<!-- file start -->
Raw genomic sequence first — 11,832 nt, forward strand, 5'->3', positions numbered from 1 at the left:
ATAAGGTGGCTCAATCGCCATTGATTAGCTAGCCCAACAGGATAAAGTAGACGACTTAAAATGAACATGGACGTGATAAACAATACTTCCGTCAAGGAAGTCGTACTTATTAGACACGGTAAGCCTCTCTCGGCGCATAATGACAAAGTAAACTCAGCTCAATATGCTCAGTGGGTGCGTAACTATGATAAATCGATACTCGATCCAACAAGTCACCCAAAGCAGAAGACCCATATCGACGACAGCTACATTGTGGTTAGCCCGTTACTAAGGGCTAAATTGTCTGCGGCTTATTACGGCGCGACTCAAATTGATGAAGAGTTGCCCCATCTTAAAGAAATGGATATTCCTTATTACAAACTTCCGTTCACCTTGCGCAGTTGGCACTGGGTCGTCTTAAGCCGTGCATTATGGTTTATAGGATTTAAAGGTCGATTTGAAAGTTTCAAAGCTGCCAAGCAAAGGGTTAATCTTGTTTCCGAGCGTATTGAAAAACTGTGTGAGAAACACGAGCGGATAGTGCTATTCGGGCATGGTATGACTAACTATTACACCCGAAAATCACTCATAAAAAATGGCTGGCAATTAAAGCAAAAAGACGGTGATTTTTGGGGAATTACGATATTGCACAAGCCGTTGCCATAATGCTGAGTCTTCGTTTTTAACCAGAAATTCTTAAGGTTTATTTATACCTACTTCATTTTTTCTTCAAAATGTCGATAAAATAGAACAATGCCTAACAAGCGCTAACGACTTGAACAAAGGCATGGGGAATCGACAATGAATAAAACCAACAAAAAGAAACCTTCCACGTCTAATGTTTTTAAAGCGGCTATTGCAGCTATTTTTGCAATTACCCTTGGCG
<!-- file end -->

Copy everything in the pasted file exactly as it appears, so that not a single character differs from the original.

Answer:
Raw genomic sequence first — 11,832 nt, forward strand, 5'->3', positions numbered from 1 at the left:
ATAAGGTGGCTCAATCGCCATTGATTAGCTAGCCCAACAGGATAAAGTAGACGACTTAAAATGAACATGGACGTGATAAACAATACTTCCGTCAAGGAAGTCGTACTTATTAGACACGGTAAGCCTCTCTCGGCGCATAATGACAAAGTAAACTCAGCTCAATATGCTCAGTGGGTGCGTAACTATGATAAATCGATACTCGATCCAACAAGTCACCCAAAGCAGAAGACCCATATCGACGACAGCTACATTGTGGTTAGCCCGTTACTAAGGGCTAAATTGTCTGCGGCTTATTACGGCGCGACTCAAATTGATGAAGAGTTGCCCCATCTTAAAGAAATGGATATTCCTTATTACAAACTTCCGTTCACCTTGCGCAGTTGGCACTGGGTCGTCTTAAGCCGTGCATTATGGTTTATAGGATTTAAAGGTCGATTTGAAAGTTTCAAAGCTGCCAAGCAAAGGGTTAATCTTGTTTCCGAGCGTATTGAAAAACTGTGTGAGAAACACGAGCGGATAGTGCTATTCGGGCATGGTATGACTAACTATTACACCCGAAAATCACTCATAAAAAATGGCTGGCAATTAAAGCAAAAAGACGGTGATTTTTGGGGAATTACGATATTGCACAAGCCGTTGCCATAATGCTGAGTCTTCGTTTTTAACCAGAAATTCTTAAGGTTTATTTATACCTACTTCATTTTTTCTTCAAAATGTCGATAAAATAGAACAATGCCTAACAAGCGCTAACGACTTGAACAAAGGCATGGGGAATCGACAATGAATAAAACCAACAAAAAGAAACCTTCCACGTCTAATGTTTTTAAAGCGGCTATTGCAGCTATTTTTGCAATTACCCTTGGCG